Queen’s Road Gatehouse Heritage Adaptive Re-use & New Build


Parramatta Park
Western Sydney Parklands Trust
7 months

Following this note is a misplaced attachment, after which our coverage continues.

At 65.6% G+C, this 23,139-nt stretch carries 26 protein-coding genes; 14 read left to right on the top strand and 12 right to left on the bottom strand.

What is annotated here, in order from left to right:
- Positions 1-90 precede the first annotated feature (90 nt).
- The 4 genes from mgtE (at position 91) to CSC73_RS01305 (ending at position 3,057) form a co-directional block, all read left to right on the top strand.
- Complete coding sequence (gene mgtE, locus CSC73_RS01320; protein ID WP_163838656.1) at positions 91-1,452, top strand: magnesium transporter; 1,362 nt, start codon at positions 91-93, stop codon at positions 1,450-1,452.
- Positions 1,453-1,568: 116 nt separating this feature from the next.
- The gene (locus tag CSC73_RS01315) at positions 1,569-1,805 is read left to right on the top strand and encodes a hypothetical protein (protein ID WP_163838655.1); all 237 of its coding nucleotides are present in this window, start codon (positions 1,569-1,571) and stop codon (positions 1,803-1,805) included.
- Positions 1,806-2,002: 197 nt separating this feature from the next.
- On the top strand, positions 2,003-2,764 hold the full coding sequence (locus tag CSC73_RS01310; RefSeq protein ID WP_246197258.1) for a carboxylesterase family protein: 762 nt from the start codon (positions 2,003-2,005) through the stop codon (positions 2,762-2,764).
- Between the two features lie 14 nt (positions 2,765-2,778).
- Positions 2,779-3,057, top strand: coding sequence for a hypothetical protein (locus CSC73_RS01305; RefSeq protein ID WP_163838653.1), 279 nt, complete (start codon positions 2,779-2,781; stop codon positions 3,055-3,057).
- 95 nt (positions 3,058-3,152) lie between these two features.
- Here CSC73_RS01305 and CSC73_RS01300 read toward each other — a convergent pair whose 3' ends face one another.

This project involved the stabilisation, remediation and adaptive re-use of a mid-19th century Heritage-listed Gatehouse in Parramatta Park at the Queen’s Road entry near Westmead. Substantial contaminated soil remediation was involved in addition to the removal of lead-based paint on all surfaces of the existing structure. The roof was substantially re-built in order to protect and preserve as much of the original fabric as possible including original beams, rafters and shingles under the more recently added corrugated covering. Substantial termite damage across all aspects of the structure, including the lime-based mortar, was undertaken and the structure was subject to extensive desalination followed by significant brick-stitching repairs. One internal wall in the Gatehouse was removed to facilitate adaptive re-use; the bricks used in the structure were found to be even older then the structure itself and probably dating from around 1840 – while not convict-made, they did have the distinctive arrow-style frog indicating they were made by Government employees; it is likely that an earlier park structure was demolished and the brick re-used in the construction of the Gatehouse. The chimney structure was stabilised internally with a steel and mortar filling and the original sandstone fireplace was restored. Ornate fibrous plaster ceilings, original doors and windows were all restored. A new polished Tallow-wood floor was laid throughout the Gatehouse supported on new brick piers. The new build component delivered a light-filled pavilion adjacent to the Gatehouse, connected by a glass atrium and sandstone walkways and clad in Western Cedar in a soft, white-washed tone. The pavilion features a large open-plan space with polished concrete floor, a small kitchenette and disabled access amenities in left- and right-hand configurations. During soil remediation an original well was discovered just underneath the corner of the Gatehouse – after careful examination by an archaeologist the bee-hive shaped well was in-filled with sand to protect it and the sandstone walkway laid above. Finally the garden was reinstated with hardy native species.